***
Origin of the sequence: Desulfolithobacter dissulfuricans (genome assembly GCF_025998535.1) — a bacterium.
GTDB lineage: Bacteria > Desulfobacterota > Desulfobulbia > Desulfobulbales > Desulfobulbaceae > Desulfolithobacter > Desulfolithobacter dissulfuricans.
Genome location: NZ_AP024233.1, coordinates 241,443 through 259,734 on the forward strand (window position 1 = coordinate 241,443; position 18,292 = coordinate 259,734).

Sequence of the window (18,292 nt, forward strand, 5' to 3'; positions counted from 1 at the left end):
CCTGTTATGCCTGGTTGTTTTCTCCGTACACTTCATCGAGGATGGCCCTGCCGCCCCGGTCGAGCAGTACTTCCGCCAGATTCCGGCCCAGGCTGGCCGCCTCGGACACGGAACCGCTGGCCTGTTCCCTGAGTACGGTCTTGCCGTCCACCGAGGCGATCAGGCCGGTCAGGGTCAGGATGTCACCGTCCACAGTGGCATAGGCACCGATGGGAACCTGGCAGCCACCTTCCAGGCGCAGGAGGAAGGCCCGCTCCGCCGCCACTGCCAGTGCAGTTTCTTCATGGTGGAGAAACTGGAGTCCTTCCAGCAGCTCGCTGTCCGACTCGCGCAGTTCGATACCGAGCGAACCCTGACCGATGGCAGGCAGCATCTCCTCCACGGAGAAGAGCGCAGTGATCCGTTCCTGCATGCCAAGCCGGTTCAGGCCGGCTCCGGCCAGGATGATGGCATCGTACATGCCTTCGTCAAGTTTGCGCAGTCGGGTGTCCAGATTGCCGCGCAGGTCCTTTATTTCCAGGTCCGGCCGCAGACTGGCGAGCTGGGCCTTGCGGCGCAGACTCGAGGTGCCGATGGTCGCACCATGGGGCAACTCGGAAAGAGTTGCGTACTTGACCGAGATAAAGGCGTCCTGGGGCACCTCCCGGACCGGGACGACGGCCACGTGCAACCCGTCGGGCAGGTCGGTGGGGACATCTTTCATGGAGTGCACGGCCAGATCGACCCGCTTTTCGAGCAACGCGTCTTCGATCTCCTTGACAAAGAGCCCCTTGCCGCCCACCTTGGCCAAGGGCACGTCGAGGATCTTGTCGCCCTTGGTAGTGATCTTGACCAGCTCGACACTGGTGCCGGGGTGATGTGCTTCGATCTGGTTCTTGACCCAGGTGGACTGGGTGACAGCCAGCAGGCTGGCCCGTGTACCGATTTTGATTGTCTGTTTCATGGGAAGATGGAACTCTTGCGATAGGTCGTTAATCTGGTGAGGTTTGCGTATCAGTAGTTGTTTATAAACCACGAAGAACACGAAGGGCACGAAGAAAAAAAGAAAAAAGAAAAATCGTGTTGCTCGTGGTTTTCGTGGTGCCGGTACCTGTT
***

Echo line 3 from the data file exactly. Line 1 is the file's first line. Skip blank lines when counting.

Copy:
Genome location: NZ_AP024233.1, coordinates 241,443 through 259,734 on the forward strand (window position 1 = coordinate 241,443; position 18,292 = coordinate 259,734).